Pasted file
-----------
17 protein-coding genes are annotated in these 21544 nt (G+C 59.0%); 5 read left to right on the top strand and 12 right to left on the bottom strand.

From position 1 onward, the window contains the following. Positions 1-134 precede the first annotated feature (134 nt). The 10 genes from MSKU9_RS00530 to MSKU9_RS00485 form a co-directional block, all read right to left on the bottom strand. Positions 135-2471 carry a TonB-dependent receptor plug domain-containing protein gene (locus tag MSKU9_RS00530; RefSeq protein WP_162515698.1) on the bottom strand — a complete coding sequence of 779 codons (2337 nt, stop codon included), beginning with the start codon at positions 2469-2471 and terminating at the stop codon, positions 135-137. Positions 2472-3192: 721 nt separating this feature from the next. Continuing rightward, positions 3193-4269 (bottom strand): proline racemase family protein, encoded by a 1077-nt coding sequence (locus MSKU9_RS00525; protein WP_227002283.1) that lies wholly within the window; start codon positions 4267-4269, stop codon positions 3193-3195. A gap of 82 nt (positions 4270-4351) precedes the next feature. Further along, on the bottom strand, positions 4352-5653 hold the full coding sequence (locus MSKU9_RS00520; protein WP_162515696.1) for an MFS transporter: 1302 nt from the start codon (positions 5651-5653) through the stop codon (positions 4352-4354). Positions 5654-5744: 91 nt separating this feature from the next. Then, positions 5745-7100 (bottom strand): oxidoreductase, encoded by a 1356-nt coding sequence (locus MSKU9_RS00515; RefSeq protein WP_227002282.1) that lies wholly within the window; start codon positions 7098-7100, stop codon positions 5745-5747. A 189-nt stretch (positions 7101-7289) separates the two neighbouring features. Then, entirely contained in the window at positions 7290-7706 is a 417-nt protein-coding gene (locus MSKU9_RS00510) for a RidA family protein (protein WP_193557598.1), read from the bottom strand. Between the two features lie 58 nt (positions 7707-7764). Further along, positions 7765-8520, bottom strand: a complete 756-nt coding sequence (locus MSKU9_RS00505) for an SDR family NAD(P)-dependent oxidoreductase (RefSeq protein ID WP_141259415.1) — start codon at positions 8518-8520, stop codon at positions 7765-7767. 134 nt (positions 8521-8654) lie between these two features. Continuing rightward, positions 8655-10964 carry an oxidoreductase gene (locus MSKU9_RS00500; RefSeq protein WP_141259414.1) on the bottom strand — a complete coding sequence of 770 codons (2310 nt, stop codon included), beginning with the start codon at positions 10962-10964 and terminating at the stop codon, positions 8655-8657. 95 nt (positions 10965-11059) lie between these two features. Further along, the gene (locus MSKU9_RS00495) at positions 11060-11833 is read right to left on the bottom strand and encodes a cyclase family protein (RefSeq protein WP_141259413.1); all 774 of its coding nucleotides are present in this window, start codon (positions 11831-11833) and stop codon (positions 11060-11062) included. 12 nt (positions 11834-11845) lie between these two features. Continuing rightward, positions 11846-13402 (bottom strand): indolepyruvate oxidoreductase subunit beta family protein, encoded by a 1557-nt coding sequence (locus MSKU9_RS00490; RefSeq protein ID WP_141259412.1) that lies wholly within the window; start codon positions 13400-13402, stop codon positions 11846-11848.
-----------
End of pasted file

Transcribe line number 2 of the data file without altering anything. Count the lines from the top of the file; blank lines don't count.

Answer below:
From position 1 onward, the window contains the following. Positions 1-134 precede the first annotated feature (134 nt). The 10 genes from MSKU9_RS00530 to MSKU9_RS00485 form a co-directional block, all read right to left on the bottom strand. Positions 135-2471 carry a TonB-dependent receptor plug domain-containing protein gene (locus tag MSKU9_RS00530; RefSeq protein WP_162515698.1) on the bottom strand — a complete coding sequence of 779 codons (2337 nt, stop codon included), beginning with the start codon at positions 2469-2471 and terminating at the stop codon, positions 135-137. Positions 2472-3192: 721 nt separating this feature from the next. Continuing rightward, positions 3193-4269 (bottom strand): proline racemase family protein, encoded by a 1077-nt coding sequence (locus MSKU9_RS00525; protein WP_227002283.1) that lies wholly within the window; start codon positions 4267-4269, stop codon positions 3193-3195. A gap of 82 nt (positions 4270-4351) precedes the next feature. Further along, on the bottom strand, positions 4352-5653 hold the full coding sequence (locus MSKU9_RS00520; protein WP_162515696.1) for an MFS transporter: 1302 nt from the start codon (positions 5651-5653) through the stop codon (positions 4352-4354). Positions 5654-5744: 91 nt separating this feature from the next. Then, positions 5745-7100 (bottom strand): oxidoreductase, encoded by a 1356-nt coding sequence (locus MSKU9_RS00515; RefSeq protein WP_227002282.1) that lies wholly within the window; start codon positions 7098-7100, stop codon positions 5745-5747. A 189-nt stretch (positions 7101-7289) separates the two neighbouring features. Then, entirely contained in the window at positions 7290-7706 is a 417-nt protein-coding gene (locus MSKU9_RS00510) for a RidA family protein (protein WP_193557598.1), read from the bottom strand. Between the two features lie 58 nt (positions 7707-7764). Further along, positions 7765-8520, bottom strand: a complete 756-nt coding sequence (locus MSKU9_RS00505) for an SDR family NAD(P)-dependent oxidoreductase (RefSeq protein ID WP_141259415.1) — start codon at positions 8518-8520, stop codon at positions 7765-7767. 134 nt (positions 8521-8654) lie between these two features. Continuing rightward, positions 8655-10964 carry an oxidoreductase gene (locus MSKU9_RS00500; RefSeq protein WP_141259414.1) on the bottom strand — a complete coding sequence of 770 codons (2310 nt, stop codon included), beginning with the start codon at positions 10962-10964 and terminating at the stop codon, positions 8655-8657. 95 nt (positions 10965-11059) lie between these two features. Further along, the gene (locus MSKU9_RS00495) at positions 11060-11833 is read right to left on the bottom strand and encodes a cyclase family protein (RefSeq protein WP_141259413.1); all 774 of its coding nucleotides are present in this window, start codon (positions 11831-11833) and stop codon (positions 11060-11062) included. 12 nt (positions 11834-11845) lie between these two features. Continuing rightward, positions 11846-13402 (bottom strand): indolepyruvate oxidoreductase subunit beta family protein, encoded by a 1557-nt coding sequence (locus MSKU9_RS00490; RefSeq protein ID WP_141259412.1) that lies wholly within the window; start codon positions 13400-13402, stop codon positions 11846-11848.